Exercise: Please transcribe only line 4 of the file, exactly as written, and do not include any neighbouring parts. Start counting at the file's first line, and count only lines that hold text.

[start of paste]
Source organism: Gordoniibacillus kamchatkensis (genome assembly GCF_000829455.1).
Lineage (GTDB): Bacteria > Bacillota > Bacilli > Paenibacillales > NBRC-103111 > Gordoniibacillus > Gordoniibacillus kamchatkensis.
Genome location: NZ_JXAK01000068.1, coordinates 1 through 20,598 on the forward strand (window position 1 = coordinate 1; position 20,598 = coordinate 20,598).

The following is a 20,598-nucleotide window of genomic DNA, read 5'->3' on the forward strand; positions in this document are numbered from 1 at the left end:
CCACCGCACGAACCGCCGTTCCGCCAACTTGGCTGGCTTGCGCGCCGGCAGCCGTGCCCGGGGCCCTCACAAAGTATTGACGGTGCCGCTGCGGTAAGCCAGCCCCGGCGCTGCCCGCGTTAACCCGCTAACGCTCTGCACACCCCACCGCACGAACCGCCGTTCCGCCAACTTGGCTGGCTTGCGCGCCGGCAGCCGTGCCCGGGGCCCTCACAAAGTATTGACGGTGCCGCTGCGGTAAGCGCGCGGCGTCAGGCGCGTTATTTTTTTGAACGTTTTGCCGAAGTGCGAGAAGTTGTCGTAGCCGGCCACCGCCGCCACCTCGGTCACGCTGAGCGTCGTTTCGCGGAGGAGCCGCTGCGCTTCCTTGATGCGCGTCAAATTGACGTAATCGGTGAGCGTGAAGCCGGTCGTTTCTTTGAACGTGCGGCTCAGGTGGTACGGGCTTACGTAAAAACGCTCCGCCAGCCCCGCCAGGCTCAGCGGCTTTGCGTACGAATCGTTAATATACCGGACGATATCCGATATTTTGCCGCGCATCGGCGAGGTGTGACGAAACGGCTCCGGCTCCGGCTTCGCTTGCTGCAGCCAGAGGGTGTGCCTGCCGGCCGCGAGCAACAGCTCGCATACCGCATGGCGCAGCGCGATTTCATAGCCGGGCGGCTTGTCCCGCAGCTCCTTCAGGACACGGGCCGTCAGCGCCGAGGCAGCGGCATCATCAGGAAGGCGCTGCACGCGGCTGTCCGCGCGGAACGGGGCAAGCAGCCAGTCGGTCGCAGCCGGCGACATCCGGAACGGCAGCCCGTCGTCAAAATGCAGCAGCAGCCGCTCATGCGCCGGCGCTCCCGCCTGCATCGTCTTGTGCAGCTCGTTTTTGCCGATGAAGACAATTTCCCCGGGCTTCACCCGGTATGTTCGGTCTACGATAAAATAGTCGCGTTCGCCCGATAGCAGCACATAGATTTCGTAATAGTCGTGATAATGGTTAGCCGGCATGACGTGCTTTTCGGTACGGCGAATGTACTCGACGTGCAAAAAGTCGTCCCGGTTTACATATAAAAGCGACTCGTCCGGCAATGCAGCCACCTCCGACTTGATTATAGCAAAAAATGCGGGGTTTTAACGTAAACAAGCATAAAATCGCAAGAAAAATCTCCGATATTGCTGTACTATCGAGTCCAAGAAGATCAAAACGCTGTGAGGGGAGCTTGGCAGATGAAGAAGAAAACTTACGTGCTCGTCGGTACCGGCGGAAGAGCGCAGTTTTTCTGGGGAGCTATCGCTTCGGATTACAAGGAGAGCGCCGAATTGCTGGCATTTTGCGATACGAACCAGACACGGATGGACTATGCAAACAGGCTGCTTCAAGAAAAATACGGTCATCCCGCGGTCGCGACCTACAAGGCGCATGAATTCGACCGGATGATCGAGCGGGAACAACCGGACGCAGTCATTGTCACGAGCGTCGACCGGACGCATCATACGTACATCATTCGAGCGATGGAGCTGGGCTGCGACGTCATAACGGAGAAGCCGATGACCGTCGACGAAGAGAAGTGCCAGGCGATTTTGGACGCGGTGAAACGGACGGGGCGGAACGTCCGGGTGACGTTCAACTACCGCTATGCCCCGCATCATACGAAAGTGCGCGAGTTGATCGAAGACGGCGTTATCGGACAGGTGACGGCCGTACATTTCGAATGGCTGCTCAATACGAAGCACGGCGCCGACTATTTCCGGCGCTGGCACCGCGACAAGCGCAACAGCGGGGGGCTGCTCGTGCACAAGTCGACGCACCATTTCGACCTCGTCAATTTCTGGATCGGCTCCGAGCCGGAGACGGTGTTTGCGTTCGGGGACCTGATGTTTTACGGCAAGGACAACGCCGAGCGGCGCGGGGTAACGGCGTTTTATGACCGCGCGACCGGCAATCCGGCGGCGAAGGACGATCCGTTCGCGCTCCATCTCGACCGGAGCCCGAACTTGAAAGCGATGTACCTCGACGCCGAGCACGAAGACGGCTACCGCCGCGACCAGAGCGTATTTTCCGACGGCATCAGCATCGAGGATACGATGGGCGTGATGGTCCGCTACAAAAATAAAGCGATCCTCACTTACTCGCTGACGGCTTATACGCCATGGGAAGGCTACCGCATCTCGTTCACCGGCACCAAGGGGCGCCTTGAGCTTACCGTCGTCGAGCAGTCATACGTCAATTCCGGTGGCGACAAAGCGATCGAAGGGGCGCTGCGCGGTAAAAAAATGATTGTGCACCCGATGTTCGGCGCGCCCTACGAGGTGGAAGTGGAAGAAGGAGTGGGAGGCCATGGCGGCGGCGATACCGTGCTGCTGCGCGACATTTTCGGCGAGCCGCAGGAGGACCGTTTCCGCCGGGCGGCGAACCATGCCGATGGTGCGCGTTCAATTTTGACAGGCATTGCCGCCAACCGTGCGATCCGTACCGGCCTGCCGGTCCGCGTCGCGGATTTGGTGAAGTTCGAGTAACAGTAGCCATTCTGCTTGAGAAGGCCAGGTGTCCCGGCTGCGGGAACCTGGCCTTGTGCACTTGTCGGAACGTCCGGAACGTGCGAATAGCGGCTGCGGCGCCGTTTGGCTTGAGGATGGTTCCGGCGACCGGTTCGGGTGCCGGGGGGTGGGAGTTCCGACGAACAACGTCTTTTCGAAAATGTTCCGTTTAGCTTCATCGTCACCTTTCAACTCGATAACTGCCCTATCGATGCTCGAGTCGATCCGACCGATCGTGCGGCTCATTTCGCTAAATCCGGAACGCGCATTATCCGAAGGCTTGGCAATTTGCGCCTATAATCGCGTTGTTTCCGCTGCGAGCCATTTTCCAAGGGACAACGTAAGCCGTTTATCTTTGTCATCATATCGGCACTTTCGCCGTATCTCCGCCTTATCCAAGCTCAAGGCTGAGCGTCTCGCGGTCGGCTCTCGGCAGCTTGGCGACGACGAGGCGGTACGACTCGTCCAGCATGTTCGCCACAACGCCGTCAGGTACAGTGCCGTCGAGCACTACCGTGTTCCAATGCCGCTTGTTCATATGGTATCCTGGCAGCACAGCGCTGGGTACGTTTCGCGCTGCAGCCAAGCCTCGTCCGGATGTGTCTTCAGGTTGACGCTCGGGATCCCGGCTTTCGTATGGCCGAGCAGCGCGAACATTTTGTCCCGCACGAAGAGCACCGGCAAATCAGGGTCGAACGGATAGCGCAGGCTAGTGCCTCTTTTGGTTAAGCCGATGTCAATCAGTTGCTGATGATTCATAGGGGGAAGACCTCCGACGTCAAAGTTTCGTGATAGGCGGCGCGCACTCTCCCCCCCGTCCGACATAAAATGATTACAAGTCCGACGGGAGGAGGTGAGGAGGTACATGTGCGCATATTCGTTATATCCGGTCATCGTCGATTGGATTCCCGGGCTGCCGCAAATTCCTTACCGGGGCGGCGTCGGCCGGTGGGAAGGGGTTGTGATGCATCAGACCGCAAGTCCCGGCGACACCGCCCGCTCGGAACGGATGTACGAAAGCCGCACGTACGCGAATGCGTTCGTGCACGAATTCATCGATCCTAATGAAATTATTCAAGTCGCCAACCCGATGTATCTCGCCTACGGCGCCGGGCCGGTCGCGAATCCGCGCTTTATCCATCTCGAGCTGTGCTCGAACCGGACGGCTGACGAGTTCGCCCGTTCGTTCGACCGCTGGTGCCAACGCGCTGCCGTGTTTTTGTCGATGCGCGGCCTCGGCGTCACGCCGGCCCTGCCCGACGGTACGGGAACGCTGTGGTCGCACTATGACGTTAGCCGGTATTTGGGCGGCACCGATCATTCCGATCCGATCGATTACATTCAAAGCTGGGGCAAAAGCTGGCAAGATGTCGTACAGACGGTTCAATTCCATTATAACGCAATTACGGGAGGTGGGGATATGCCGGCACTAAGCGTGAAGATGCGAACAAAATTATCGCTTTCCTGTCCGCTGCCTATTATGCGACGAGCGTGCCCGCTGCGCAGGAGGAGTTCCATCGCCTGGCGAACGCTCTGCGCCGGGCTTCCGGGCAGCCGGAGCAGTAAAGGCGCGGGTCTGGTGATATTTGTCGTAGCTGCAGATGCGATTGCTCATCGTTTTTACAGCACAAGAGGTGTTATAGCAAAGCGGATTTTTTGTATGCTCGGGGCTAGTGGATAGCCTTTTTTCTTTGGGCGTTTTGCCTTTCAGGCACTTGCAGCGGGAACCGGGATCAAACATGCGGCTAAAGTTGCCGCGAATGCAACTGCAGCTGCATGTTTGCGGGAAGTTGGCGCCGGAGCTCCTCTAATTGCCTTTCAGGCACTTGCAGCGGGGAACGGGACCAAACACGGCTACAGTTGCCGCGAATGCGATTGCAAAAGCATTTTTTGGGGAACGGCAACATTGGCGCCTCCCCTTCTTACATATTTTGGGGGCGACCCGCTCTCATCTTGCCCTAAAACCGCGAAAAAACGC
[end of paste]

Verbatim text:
The following is a 20,598-nucleotide window of genomic DNA, read 5'->3' on the forward strand; positions in this document are numbered from 1 at the left end: